New Android Infection Can Steal And Sell Facebook Login Information

Without a doubt, Facebook is probably one of the most popular social networking websites in the world. A whole marketing industry is built on promoting products and services on or through this platform. Obviously, it is an important target for cyber criminals to get hold of Facebook login details for all kinds of purposes, one of which may be shady promotional tactics. A new Android infection has been detected lately spreading through the Google Play Store. This infection, once installed on your Android device, can download further malware programs capable of stealing Facebook user name and password combinations. Fortunately, this malware infection has been found and removed from the store along with its developers' account. However, there is no way telling how many unsuspecting Android users have been infected and their Facebook accounts hacked. Please read our full article for the details we our researchers have found out about this malicious threat.

It seems that this new Android infection mainly targets English and Vietnamese speakers. As a matter of fact, research shows that it may originate from Vietnam. It has been found that there are several downloaders posing as lifestyle and entertainment applications, which are used in this attack. These applications managed to bypass Google security without detection because they do not exhibit any malicious trait in themselves. However, once uploaded to the store, they are available to millions of Android users, and when installed on the device, these apps start downloading malicious apps in the background, without your knowledge.

These malicious programs then require administrator rights from you, which would give them full control of your Android smartphone or whatever device you are using. Of course, you can choose not to grant admin rights but you will only end up being annoyed by false Google Play service error pop-up messages, which may also appear to be quite convincing and authentic. This message can be something like "Service error! Google Play services has been disabled by the system or a third party. Please enable to avoid unwanted bugs!" Although you are all safe until you actually click on the "Activate" button and thus enable the administrator rights, these pop-ups can be very distracting and make your virtual experience a real nightmare. This is why it is most likely that unsuspecting users grant this right sooner or later. But, of course, there is no way knowing how many of the infected Android users actually have given up and pressed this button.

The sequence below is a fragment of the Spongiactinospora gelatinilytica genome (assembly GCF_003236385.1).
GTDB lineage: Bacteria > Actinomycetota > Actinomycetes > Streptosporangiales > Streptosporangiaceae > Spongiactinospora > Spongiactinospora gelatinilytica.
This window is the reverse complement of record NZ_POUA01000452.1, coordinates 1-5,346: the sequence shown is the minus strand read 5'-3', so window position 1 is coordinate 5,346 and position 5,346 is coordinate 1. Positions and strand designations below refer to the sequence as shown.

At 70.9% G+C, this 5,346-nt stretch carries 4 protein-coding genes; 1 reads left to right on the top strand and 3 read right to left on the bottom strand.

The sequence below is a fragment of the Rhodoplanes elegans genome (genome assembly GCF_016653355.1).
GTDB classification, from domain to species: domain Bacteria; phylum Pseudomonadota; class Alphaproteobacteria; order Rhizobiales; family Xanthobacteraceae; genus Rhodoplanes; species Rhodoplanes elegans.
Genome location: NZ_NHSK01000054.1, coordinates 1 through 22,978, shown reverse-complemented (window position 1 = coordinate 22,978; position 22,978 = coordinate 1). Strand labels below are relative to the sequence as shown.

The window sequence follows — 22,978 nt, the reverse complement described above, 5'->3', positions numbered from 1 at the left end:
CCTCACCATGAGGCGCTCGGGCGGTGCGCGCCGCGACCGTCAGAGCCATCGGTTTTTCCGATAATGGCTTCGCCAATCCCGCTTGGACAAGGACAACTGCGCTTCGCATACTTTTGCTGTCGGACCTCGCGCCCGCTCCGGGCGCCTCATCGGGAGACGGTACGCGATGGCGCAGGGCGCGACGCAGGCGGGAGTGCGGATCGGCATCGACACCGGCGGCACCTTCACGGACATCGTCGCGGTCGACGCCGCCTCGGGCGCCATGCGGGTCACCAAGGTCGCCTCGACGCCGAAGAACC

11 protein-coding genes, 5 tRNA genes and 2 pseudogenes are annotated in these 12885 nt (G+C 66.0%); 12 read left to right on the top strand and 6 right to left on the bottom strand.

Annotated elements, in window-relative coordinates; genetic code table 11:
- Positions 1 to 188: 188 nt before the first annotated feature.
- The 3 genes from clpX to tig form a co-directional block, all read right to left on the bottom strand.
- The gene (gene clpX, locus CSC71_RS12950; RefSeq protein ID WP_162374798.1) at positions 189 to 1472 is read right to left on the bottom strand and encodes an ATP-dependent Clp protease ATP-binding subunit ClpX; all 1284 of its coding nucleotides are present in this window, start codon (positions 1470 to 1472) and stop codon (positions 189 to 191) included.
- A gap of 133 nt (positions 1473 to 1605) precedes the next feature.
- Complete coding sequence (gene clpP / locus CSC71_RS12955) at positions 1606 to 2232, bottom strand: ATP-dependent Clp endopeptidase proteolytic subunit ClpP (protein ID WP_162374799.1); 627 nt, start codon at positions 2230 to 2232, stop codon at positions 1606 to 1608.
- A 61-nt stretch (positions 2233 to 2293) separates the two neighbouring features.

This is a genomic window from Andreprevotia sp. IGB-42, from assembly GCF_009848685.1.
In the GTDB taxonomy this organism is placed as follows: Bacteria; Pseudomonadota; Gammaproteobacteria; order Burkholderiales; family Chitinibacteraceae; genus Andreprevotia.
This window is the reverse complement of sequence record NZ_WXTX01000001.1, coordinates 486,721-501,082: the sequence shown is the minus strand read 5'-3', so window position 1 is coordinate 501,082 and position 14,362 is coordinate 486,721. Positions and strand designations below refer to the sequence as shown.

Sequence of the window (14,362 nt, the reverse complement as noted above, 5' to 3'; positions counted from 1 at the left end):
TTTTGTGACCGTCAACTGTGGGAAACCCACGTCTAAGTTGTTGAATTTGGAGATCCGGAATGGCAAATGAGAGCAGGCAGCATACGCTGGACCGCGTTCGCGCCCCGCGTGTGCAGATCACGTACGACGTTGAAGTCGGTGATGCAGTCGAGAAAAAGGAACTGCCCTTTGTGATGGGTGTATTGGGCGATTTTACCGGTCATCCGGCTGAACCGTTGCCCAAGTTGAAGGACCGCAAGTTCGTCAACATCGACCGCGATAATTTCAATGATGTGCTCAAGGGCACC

There are a number of malicious tasks this new Android malware infection and the other threats it downloads can perform on your device. First of all, this infection can send information about you and your device to a remote Command and Control server, including your IP address, your location, your language settings, and your display settings. Some of the malware threats it may download behind your back could be used for malicious advertising, including click-fraud, which means that unsafe advertisements may be displayed on your device and you could be tricked into engaging with them or such threats may as well click on these on your behalf. This is how, for example, fake web traffic or Facebook likes can be generated, but you could also drop other infections in this way.

Nevertheless, probably the worst of all this is the main operation against your Facebook account. This malware can show you fake Google Play service notifications regarding your Facebook account so that you would be pushed to access your account. This infection does not use a fake login page; instead, it injects a malicious Javascript code when the legitimate Facebook login page comes up and plainly steals your user name and password. Can you image what may happen when cyber crooks gain access to your Facebook account? They can actually perform all the operations you can now, including friending or deleting users, posting in your name, texting people in your name, downloading your whole profile, sending malicious posts to your friends, and liking posts. When your login details are sold to third parties, they may use your account to fake statistics, such as number of likes, shares, and so on. Your account could also be used to promote products and services. Since you are an authentic user on Facebook, you are valuable to these cyber criminals.

Fortunately, as we have mentioned, this Android infection has been found and removed from the Google Play Store along with the developers' account. But already thousands of users may have infected their device. If you want to be on the safe side, you should delete all suspicious apps you have downloaded recently and run an anti-malware program on your device, too, in order to check it for other possible threats. In addition to this, you should also change your Facebook password right now. In fact, if you find such threats on your Android device, it may be wiser to modify all of your passwords. But first, make sure that you remove all Android infections from your smartphone or any other device you may use.